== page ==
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Environmental Impact Score for Clothing
By Christie Renner

How much does a new pair of jeans really cost? Jeans are generally made from cotton, one of the crops most heavily sprayed with pesticides. Following cultivation, additional chemicals are often added as cotton is spun into thread and turned into clothing. These chemicals can include formaldehyde, chlorine, synthetic chemical dyes made with heavy metals, and flame retardants. When human health and environmental contamination are factored in, the price of fashion soars to new heights.

As an example of waste water problems from textile manufacturing, the New York Times writes of blue dyes washing downriver near jean production mills in China. Additionally, the energy used by such mills contributes to China’s deplorable air quality and high rates of respiratory problems. Cotton is a very thirsty crop, and its production has been the primary contributor to the shrinkage of the Aral Sea in Central Asia and the loss of nearly all of the marshes and wetlands around it.

Increasing awareness of the problems, combined with greater consumer pressure for green products, has led clothing companies to join with environmentalists to create the Sustainable Apparel Coalition. A primary goal of this new coalition is “to lead the industry toward a shared vision of sustainability built upon a common approach for measuring and evaluating apparel and footwear product sustainability performance that will spotlight priorities for action and opportunities for technological innovation.”

For an industry that employs more than 60 million workers worldwide, measuring sustainability is no small task. The coalition outlines five categories, for which they intend to develop metrics and measure improvements: water use and quality, energy and greenhouse gas emissions, waste, chemicals/toxicity, and social/labor. Their Sustainable Apparel Index V1.0 will begin as a series of indicators with the intent that it evolve quickly to become a metrics-based tool.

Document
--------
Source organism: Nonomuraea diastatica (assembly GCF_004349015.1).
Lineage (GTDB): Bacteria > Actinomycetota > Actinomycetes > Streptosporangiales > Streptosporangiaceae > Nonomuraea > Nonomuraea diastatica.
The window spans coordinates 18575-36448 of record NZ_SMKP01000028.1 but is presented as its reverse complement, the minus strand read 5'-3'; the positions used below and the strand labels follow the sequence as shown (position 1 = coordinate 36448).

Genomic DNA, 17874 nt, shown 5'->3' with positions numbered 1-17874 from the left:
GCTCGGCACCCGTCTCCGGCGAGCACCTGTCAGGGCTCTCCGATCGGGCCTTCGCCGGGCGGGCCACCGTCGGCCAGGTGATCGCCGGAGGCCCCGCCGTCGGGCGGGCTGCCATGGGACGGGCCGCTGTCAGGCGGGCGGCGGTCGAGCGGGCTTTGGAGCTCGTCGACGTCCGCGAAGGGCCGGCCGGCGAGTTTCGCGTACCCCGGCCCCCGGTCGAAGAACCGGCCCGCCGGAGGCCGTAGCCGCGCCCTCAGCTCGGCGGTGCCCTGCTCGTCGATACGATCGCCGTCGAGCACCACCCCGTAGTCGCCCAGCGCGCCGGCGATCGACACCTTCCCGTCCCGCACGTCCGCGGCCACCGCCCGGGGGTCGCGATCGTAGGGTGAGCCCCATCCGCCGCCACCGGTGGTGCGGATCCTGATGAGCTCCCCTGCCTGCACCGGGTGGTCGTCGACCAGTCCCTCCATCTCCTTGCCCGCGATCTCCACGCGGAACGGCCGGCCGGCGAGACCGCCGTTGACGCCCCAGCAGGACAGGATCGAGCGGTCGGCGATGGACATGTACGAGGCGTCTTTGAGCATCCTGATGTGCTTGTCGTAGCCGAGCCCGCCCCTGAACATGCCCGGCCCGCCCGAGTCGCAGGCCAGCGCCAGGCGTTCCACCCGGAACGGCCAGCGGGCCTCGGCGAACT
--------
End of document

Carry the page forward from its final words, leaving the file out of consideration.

According to the Times, the group plans to develop a sustainability score from these metrics to display on clothing. The coalition represents about 60% of global apparel sales and includes large retailers Nike, Target, Wal-Mart, JC Penney, and Levi Strauss, as well as companies with an established reputation for sustainability leadership, such as Patagonia and Timberland. Other collaborators include Duke University, the Environmental Defense Fund, Verité, and the EPA.

This kind of market share and stakeholder representation holds real promise for change. When the world’s largest retailers demand clothing production with fewer chemicals, the environment benefits, as do workers and consumers. And when suppliers are required to be more transparent in their operations, best practices can spread more quickly and become standard operating procedure throughout an industry.

Providing consumers with better information leads to more informed purchasing decisions. Greater disclosure will also help investors that consider environmental, social, and governance (ESG) criteria in their investment decision-making. Stakeholders will be watching to see if this initiative leads to real change in the long term price of fashion.

Mention of specific securities should not be considered an offer to buy or sell that security. For information on the suitability of any investment for your portfolio please contact your investment advisor.

Posted: March 11, 2011